We pass the first day talking to a few dugouts and taking a short walk in the village. We discover the islanders are Seventh Day Adventists which means tomorrow being Saturday is the day of rest. A message comes out from the ladies of the church asking if we would like to attend church the next day and join them for kai-kai lunch afterwards. So Saturday morning we don our Sunday best and head in. No-one had told us the service would last three hours but to be fair it’s enjoyable with lots of singing, a break for group bible studies and children trying to sneak looks and smile at the ‘white skins’, as they like to call us. At lunch afterwards the ladies ask Susie to sing some of the hymns in their books as they don’t know the tunes and are keen to expand their repertoire.
The Hermit Islands don’t get supply boats visiting and are reliant on going to Manus Island, a day trip away in their seven metre long banana boats powered by an outboard engine. Not an easy trip in open seas. As our village guide says to us “Yes, we risk our lives, we have no choice”. So we agree to bring in a bunch of goodies to trade the next day as the ladies of the church are not for paddling out to the boat.
We while away time snorkelling on some wonderfully pristine coral reef – full of fish and all sorts of clams in different colours. We even spot a live giant clam, something neither of us have seen before. The Hermit islands are gorgeous scattered islands entirely unoccupied other than this island, Luf, surrounded by white sandy beaches, coconut palms, clear water and underneath the seas a treasure chest of different types of fish. We see turtles on the surface, fish chasing fish. These really are the most beautiful islands we’ve seen in a long time and can only think to ourselves this must have been what Bora-Bora was like fifty years ago. And there’s nowhere to put an airport.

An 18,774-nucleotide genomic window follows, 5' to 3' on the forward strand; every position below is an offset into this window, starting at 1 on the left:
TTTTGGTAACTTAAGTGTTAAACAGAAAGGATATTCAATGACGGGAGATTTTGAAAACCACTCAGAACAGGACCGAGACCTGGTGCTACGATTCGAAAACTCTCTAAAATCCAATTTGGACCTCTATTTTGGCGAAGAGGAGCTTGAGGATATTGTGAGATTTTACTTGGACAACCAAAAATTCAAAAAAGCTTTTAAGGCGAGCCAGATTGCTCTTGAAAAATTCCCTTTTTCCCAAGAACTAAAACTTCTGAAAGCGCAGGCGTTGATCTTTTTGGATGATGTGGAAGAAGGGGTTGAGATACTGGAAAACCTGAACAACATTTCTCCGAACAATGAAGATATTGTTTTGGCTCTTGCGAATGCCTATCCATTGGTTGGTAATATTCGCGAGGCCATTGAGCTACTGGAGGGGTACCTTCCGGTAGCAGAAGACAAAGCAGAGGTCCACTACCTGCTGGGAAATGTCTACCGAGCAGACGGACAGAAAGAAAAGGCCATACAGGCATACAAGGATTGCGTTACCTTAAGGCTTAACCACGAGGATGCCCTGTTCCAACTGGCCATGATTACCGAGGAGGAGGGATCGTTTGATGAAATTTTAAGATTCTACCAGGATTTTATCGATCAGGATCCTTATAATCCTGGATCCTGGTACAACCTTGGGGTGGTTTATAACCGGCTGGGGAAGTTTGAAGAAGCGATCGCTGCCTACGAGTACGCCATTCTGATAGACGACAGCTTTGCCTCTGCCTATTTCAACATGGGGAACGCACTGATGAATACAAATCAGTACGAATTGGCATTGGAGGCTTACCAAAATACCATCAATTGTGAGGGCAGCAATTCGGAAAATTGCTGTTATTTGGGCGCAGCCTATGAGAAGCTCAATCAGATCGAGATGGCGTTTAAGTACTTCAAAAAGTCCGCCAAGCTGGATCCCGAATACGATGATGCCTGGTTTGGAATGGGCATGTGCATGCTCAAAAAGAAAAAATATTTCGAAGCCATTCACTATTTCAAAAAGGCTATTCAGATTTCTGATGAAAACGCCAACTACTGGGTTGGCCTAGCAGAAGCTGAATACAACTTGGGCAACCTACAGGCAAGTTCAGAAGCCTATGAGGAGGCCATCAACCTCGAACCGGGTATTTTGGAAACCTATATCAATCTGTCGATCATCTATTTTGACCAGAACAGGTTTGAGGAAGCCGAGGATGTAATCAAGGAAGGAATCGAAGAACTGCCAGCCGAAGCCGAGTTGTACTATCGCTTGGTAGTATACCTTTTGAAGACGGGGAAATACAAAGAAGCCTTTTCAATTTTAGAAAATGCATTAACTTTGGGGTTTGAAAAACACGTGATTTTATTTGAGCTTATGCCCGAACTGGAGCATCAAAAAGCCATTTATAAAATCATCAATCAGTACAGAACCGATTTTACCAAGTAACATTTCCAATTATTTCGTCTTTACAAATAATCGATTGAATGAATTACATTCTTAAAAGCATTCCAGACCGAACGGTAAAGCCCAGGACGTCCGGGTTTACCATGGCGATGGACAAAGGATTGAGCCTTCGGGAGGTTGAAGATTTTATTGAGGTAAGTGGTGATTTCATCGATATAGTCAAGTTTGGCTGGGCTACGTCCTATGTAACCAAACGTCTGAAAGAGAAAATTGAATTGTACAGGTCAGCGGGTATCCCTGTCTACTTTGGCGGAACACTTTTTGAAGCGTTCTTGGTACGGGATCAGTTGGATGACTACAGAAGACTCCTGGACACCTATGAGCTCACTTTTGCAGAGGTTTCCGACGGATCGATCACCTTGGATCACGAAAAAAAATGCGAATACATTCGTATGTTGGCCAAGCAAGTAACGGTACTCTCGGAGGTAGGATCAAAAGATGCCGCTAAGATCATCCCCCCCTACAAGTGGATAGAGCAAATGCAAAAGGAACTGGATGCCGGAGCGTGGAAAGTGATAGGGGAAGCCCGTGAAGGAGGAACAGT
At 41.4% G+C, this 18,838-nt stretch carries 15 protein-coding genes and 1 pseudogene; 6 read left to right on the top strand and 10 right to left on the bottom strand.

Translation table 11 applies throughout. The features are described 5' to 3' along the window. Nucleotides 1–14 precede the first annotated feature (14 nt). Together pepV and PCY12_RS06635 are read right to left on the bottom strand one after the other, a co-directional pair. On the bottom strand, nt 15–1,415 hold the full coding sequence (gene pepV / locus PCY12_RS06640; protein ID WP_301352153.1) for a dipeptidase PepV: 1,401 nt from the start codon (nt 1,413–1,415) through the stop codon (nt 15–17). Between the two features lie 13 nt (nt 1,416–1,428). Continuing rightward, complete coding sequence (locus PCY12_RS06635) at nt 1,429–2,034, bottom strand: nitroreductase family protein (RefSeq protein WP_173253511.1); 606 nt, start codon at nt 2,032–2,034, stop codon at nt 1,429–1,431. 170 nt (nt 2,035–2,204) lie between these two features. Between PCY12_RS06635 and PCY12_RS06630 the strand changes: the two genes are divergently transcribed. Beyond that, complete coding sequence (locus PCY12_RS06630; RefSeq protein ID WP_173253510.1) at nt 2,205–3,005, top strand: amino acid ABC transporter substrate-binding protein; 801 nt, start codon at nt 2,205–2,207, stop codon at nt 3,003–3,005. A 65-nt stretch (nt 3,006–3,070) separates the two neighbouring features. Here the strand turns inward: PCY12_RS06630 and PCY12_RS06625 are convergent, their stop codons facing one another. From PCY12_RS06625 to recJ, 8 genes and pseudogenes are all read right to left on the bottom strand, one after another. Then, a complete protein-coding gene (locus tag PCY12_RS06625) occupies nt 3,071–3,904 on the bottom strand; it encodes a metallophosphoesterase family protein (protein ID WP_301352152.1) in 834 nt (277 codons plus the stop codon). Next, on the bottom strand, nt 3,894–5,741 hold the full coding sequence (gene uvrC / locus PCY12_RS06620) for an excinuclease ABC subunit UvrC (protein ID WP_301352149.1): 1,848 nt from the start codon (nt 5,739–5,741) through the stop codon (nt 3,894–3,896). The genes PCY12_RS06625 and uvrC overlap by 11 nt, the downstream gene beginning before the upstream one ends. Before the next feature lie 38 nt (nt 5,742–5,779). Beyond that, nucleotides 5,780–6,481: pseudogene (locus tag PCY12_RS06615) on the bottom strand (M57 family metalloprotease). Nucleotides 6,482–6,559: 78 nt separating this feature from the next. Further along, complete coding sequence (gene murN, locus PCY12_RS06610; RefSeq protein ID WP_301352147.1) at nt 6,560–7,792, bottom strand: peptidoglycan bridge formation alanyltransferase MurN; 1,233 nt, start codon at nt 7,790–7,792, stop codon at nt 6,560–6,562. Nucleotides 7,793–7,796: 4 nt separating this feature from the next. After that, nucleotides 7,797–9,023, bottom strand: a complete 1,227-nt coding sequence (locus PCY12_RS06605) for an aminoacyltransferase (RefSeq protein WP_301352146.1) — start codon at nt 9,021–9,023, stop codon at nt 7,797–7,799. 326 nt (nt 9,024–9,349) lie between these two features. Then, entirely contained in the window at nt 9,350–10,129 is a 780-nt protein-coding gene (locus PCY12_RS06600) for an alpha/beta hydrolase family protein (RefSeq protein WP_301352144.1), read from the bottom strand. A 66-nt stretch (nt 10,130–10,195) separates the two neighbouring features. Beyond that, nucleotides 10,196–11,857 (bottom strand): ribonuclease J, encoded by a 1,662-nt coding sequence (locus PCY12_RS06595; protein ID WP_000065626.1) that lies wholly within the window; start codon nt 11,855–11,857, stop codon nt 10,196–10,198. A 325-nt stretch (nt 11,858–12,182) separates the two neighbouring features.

We venture in with goodies for the ladies of the church who have visited their gardens. Each lady has put a large bowl containing the goods they want to trade. The Hermit Islanders produce quite simply the world’s juiciest, sweetest pineapples and they are large. We scoop them all up, about eight of them, and bag any chicken eggs, some bananas and mangoes. They in turn want clothes, washing powder and small bottles of perfume which we put into the bowls we take the produce from. We get chatting and they bemoan the fact they just cannot earn any income being stranded on an island with no commercial output, the copra and seashell trade having ceased a long time ago. We tell them about other countries and villages where people have set up a little restaurant for visiting yachts or make handicrafts to sell – it’s not going to make them wealthy but every penny helps.
Off we go for a walk up the hill accompanied by two boys who guide us. On top they climb coconut trees and bring us huge fresh coconuts for drinking. After an hour we head back to the village to discover the ladies of the church have been discussing our ideas and have got busy. Very busy – they are cooking local food that they would serve in a restaurant ready for us to try. They bring out baskets that are being woven for food to be served in. The handicrafts they have are out too and they want to know if they are items they could sell so they can make more to have a selection ready for the next yachts. We often hear villagers saying they want to do this and that but all too often it’s a case of words and little action. Not these ladies, they are positively fired up.